The day our 1825 courthouse was firebombed

Tue, 04/07/2009 - 3:31pm
By: Carolyn Cary

The day our 1825 courthouse was firebombed The Fayette County Courthouse was firebombed the night of Easter Sunday, April 11, 1982. The time of the photo is probably 11 p.m. The reconstruction began in August, 1982, at a total cost of $1.1 million and was rededicated on July 3, 1983. Photos/Court Evidence Photos

The day was Easter Sunday, April 11, 1982. The time was about 10:30 p.m.

Two criminals from Atlanta proceeded to break into the oldest courthouse building in Georgia. One of them, a Charles Edward Harris by name, had a trial coming up the next day in this building. He had burglarized two new homes under construction on Kite Road, in the north end of the county.

He was seen carrying out this nefarious act by a neighbor, who phoned the sheriff’s office. Then sheriff, Randall Johnson, who lives somewhat near the area was called and he set out in his car. He came upon Harris, who had hit a woman on a bad curve and wrecked his car. Johnson proceeded to chase him on foot. He chased him to the Fulton County line and then lost him.

However, Fayette County had the car and traced the owner to a man in Atlanta, who gave the name of the man he had loaned it to, Charles Harris. Harris was subsequently arrested and charged with two counts of burglary. The court date was April 12, 1982.

Harris took along an acquaintance, a Henry Turner, to assist in trying to get rid of this burglary charge.

According to Turner’s account, the two men borrowed two five-gallon plastic jugs from a friend, promising to bring them back later. At some point, they drove to a gas station on Cleveland Avenue and filled the jugs with gasoline. They then headed for Fayetteville and parked on the southside of the courthouse by the Methodist church. Harris then climbed up on the air conditioning unit and broke out the window leading down to the basement. Harris then opened all the doors up to the third floor, with Turner following. They carried the two five-gallon plastic jugs filled with gas up to the courtroom.

Turner said further that Harris had made a Molotov-cocktail earlier, but left it in the car. After spreading the gas all over the courtroom, they started to leave. Charles told Henry to stay there and he would be back in a minute.

Henry told the detectives that he was standing at the south door of the third floor with the door open. The next thing he heard was glass breaking, and then an explosion. The explosion knocked Turner down the steps to the second floor landing. He was on fire, but knew he had to get out of the courthouse before it went completely up in flames. He made his way back to the window where they broke in, climbed out and started running across the courthouse lawn where he was stopped by Deputy David Moorman.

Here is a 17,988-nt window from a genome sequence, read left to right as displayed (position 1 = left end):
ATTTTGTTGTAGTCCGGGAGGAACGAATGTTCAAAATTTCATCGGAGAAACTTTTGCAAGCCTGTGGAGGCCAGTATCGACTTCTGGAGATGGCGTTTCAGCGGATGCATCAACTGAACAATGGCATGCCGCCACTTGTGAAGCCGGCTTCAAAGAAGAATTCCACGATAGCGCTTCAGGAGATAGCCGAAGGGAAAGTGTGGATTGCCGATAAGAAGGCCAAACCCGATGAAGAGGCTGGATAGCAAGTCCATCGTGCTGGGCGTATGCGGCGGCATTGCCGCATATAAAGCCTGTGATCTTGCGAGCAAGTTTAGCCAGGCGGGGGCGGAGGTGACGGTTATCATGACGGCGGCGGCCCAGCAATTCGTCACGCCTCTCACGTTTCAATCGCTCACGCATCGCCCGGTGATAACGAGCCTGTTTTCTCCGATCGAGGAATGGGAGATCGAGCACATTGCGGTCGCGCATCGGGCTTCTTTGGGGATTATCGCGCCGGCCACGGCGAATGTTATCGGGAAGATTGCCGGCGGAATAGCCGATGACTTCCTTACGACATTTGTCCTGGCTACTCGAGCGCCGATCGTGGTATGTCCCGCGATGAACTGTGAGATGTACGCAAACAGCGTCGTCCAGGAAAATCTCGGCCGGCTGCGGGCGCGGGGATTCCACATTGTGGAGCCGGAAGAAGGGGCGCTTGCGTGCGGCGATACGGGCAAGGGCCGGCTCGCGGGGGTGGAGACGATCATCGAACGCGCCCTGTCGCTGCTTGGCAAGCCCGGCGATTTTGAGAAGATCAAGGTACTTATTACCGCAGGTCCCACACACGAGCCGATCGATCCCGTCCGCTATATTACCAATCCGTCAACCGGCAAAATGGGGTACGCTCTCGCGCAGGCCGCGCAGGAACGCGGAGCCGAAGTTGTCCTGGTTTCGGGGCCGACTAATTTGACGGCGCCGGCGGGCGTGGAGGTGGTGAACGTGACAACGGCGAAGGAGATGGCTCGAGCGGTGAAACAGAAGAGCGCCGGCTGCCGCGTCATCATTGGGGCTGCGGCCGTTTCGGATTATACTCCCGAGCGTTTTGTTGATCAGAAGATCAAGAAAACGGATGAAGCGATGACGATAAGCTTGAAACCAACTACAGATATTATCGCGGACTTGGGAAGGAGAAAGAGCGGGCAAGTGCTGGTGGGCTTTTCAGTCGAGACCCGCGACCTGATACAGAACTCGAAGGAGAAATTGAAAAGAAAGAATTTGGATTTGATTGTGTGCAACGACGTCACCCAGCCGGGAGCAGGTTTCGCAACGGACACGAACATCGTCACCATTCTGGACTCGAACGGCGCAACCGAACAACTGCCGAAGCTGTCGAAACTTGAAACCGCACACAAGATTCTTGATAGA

Turner said he believes that Harris tried to kill him by leaving him in the courtroom. He also believed that Harris went downstairs to the car, got the Molotov-cocktail, lit it, and threw it through one of the third story windows, igniting the gas, thus causing the explosion and fire.

This information is taken from Fayette County Detective Jim Nations account, file number 02-0457-04-82.

During the time the explosion was taking place, Harris had decided to abandon his car and hitch a ride, which he promptly got. Sheriff Johnson had put out an all-points bulletin and Harris was caught in Riverdale.

Turner ended up spending over a month in the burn unit at Grady Hospital in Atlanta with third degree burns. Turner was 27 years old at this time, and Harris was 37 years old.

Initially Harris was charged with Burglary and with Arson in the First Degree.

At the time of his trial in October, the charge was Arson in the Second Degree.

Bail was set at $250,000 and because Harris had caused harm to “her majesty,” the pride and joy of Fayette Countians, there were several local folks, who had money, who tried to get him out. Had they been allowed to do so, I’m afraid bodily harm might have befallen him. So the sheriff had to move him to county jails all over north Georgia, until the trial began in October. One sticky legal rule, however, didn’t help - it seems that every time a prisoner is moved, he has the right to make a phone call. And Harris always exercised this right.

His trial was held in Fayette County Superior Court, which found him guilty on October 6, 1982. He was given 10 years to serve, but was released after serving just 18 months, from April 27, 1982 to December 13, 1984.

The courthouse was insured in the Spring of 1982 for $350,000, plus an additional $150,000 for contents.

The local insurance agent convinced the insurance company to increase that insurance coverage to $750,000. It cost $1.1 million to put it back.

The commissioners at that time were Jerry Barronton, chair, Rose Marie Harper, Tom Harris, Raymon Johnson, and Mike Reid.

On the first Monday night after the fire, I got most of them together at Melear’s Restaurant. Several wanted to use the insurance funds to tear down the building and build a park, as well as a new administration building somewhere else. I pleaded with them to reconsider, and after meeting on Tuesday evening, and on Wednesday evening, they finally said, “Well, Carolyn, if you want it put back, you put it back.”

Next week we will tell about the efforts of an untold number of citizens, far and wide, who made that possible.

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